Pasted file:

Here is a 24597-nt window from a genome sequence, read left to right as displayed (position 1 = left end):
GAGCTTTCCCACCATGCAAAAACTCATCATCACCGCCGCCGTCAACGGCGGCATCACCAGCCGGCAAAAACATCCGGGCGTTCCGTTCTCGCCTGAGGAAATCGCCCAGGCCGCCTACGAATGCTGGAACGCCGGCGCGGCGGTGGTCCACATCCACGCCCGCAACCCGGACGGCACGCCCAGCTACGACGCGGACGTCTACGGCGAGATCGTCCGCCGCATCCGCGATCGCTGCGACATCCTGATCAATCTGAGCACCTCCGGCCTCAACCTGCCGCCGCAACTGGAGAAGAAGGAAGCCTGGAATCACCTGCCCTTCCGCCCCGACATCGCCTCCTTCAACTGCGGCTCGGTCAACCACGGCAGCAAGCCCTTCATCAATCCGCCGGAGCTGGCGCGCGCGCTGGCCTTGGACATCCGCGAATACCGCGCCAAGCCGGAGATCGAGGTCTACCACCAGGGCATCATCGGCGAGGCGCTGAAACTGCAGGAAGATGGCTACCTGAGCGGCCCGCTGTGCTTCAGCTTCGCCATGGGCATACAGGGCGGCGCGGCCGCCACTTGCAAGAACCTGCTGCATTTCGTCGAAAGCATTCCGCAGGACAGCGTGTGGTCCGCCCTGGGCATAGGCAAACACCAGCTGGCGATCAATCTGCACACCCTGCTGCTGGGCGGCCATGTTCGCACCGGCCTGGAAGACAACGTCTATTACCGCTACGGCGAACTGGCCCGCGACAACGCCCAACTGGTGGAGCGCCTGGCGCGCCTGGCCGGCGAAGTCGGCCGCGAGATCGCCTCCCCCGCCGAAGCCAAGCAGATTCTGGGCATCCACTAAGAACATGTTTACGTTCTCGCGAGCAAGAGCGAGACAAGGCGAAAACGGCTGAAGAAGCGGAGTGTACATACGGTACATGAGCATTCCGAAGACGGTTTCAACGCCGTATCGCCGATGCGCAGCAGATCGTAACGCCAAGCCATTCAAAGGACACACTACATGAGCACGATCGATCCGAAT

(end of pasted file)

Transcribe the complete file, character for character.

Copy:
Here is a 24597-nt window from a genome sequence, read left to right as displayed (position 1 = left end):
GAGCTTTCCCACCATGCAAAAACTCATCATCACCGCCGCCGTCAACGGCGGCATCACCAGCCGGCAAAAACATCCGGGCGTTCCGTTCTCGCCTGAGGAAATCGCCCAGGCCGCCTACGAATGCTGGAACGCCGGCGCGGCGGTGGTCCACATCCACGCCCGCAACCCGGACGGCACGCCCAGCTACGACGCGGACGTCTACGGCGAGATCGTCCGCCGCATCCGCGATCGCTGCGACATCCTGATCAATCTGAGCACCTCCGGCCTCAACCTGCCGCCGCAACTGGAGAAGAAGGAAGCCTGGAATCACCTGCCCTTCCGCCCCGACATCGCCTCCTTCAACTGCGGCTCGGTCAACCACGGCAGCAAGCCCTTCATCAATCCGCCGGAGCTGGCGCGCGCGCTGGCCTTGGACATCCGCGAATACCGCGCCAAGCCGGAGATCGAGGTCTACCACCAGGGCATCATCGGCGAGGCGCTGAAACTGCAGGAAGATGGCTACCTGAGCGGCCCGCTGTGCTTCAGCTTCGCCATGGGCATACAGGGCGGCGCGGCCGCCACTTGCAAGAACCTGCTGCATTTCGTCGAAAGCATTCCGCAGGACAGCGTGTGGTCCGCCCTGGGCATAGGCAAACACCAGCTGGCGATCAATCTGCACACCCTGCTGCTGGGCGGCCATGTTCGCACCGGCCTGGAAGACAACGTCTATTACCGCTACGGCGAACTGGCCCGCGACAACGCCCAACTGGTGGAGCGCCTGGCGCGCCTGGCCGGCGAAGTCGGCCGCGAGATCGCCTCCCCCGCCGAAGCCAAGCAGATTCTGGGCATCCACTAAGAACATGTTTACGTTCTCGCGAGCAAGAGCGAGACAAGGCGAAAACGGCTGAAGAAGCGGAGTGTACATACGGTACATGAGCATTCCGAAGACGGTTTCAACGCCGTATCGCCGATGCGCAGCAGATCGTAACGCCAAGCCATTCAAAGGACACACTACATGAGCACGATCGATCCGAAT